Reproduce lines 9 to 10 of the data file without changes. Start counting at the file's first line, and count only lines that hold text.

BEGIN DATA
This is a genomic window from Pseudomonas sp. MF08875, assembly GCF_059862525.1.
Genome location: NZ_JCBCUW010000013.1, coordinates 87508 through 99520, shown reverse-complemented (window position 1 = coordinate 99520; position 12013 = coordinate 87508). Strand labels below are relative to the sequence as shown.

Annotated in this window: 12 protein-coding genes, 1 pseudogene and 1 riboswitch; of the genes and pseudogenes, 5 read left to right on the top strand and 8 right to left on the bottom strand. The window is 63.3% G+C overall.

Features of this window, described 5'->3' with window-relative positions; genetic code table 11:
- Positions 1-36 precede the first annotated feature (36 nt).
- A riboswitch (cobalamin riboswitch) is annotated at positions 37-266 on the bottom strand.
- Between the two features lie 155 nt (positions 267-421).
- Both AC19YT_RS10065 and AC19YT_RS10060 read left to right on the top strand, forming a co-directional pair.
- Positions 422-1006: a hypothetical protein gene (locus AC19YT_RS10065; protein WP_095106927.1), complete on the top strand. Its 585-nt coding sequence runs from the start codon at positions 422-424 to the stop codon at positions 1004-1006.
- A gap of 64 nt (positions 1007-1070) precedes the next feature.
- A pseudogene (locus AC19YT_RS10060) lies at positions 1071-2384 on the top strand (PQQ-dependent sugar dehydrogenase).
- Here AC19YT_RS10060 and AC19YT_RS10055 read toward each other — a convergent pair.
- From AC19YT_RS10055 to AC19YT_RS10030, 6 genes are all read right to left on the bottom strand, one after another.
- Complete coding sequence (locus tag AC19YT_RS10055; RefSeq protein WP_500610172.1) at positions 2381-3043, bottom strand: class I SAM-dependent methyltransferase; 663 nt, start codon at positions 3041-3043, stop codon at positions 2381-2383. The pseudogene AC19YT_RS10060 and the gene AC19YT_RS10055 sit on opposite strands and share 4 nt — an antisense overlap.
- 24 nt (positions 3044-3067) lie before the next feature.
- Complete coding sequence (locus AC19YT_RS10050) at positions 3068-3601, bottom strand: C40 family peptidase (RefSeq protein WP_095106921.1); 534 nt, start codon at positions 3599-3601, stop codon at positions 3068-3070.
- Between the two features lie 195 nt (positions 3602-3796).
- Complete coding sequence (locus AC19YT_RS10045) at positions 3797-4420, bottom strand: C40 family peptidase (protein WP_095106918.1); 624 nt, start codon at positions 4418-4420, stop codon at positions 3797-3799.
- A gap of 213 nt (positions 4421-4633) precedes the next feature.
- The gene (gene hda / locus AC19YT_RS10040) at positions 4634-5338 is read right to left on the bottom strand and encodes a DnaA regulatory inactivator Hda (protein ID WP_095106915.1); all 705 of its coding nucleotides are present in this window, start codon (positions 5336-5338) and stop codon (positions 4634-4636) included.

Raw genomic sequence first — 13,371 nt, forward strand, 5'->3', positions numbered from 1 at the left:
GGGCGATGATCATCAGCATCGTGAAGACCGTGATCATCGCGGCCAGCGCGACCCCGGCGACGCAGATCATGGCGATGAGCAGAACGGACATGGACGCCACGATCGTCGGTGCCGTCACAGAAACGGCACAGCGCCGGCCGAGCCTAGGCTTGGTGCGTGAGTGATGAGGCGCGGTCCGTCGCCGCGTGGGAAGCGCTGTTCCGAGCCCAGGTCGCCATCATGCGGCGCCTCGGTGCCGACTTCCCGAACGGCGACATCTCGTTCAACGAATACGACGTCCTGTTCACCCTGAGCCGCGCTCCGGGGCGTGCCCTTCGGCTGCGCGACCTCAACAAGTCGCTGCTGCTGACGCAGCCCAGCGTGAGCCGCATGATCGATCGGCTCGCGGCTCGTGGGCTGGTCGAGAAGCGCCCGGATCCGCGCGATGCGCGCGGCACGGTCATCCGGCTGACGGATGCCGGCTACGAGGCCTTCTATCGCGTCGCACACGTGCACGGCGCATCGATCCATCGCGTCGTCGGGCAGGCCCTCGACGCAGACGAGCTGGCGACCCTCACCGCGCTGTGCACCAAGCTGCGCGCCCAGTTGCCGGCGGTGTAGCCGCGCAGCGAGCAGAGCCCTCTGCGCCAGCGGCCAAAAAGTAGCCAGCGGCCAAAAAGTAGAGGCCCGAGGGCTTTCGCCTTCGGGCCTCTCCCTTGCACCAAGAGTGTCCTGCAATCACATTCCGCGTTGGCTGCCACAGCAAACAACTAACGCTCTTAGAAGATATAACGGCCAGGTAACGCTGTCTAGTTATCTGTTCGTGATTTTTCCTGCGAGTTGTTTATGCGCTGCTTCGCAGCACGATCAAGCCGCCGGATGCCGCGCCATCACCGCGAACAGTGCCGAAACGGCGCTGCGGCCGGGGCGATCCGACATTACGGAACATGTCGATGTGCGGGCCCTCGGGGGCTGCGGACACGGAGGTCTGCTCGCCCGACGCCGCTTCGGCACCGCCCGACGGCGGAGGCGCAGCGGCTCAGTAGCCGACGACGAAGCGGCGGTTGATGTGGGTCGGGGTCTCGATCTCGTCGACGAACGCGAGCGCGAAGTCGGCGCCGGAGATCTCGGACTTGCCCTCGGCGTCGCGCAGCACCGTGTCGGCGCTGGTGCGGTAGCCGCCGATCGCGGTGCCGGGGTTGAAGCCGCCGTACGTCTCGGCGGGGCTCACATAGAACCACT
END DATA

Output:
- Positions 422-1006: a hypothetical protein gene (locus AC19YT_RS10065; protein WP_095106927.1), complete on the top strand. Its 585-nt coding sequence runs from the start codon at positions 422-424 to the stop codon at positions 1004-1006.
- A gap of 64 nt (positions 1007-1070) precedes the next feature.